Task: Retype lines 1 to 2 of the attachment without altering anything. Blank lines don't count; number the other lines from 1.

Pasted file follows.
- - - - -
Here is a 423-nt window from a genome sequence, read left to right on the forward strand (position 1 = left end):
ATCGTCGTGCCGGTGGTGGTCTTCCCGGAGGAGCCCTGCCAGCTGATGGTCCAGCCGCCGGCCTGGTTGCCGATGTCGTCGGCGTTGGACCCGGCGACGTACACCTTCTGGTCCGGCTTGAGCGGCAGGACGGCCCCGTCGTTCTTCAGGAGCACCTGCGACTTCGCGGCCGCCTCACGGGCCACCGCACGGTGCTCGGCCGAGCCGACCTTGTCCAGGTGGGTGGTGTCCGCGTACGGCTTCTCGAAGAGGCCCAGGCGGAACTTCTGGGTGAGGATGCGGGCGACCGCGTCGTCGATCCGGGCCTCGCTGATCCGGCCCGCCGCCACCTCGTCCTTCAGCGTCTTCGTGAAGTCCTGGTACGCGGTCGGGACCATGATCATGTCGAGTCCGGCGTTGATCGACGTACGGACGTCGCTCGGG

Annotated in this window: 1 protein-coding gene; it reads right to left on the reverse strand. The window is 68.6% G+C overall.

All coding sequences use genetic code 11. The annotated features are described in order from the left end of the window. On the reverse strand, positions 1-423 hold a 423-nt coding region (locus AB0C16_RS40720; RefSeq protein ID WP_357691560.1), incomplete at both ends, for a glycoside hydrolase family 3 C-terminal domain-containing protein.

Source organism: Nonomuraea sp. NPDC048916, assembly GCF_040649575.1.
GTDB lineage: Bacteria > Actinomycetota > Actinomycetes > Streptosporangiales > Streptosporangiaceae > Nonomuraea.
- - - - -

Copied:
Here is a 423-nt window from a genome sequence, read left to right on the forward strand (position 1 = left end):
ATCGTCGTGCCGGTGGTGGTCTTCCCGGAGGAGCCCTGCCAGCTGATGGTCCAGCCGCCGGCCTGGTTGCCGATGTCGTCGGCGTTGGACCCGGCGACGTACACCTTCTGGTCCGGCTTGAGCGGCAGGACGGCCCCGTCGTTCTTCAGGAGCACCTGCGACTTCGCGGCCGCCTCACGGGCCACCGCACGGTGCTCGGCCGAGCCGACCTTGTCCAGGTGGGTGGTGTCCGCGTACGGCTTCTCGAAGAGGCCCAGGCGGAACTTCTGGGTGAGGATGCGGGCGACCGCGTCGTCGATCCGGGCCTCGCTGATCCGGCCCGCCGCCACCTCGTCCTTCAGCGTCTTCGTGAAGTCCTGGTACGCGGTCGGGACCATGATCATGTCGAGTCCGGCGTTGATCGACGTACGGACGTCGCTCGGG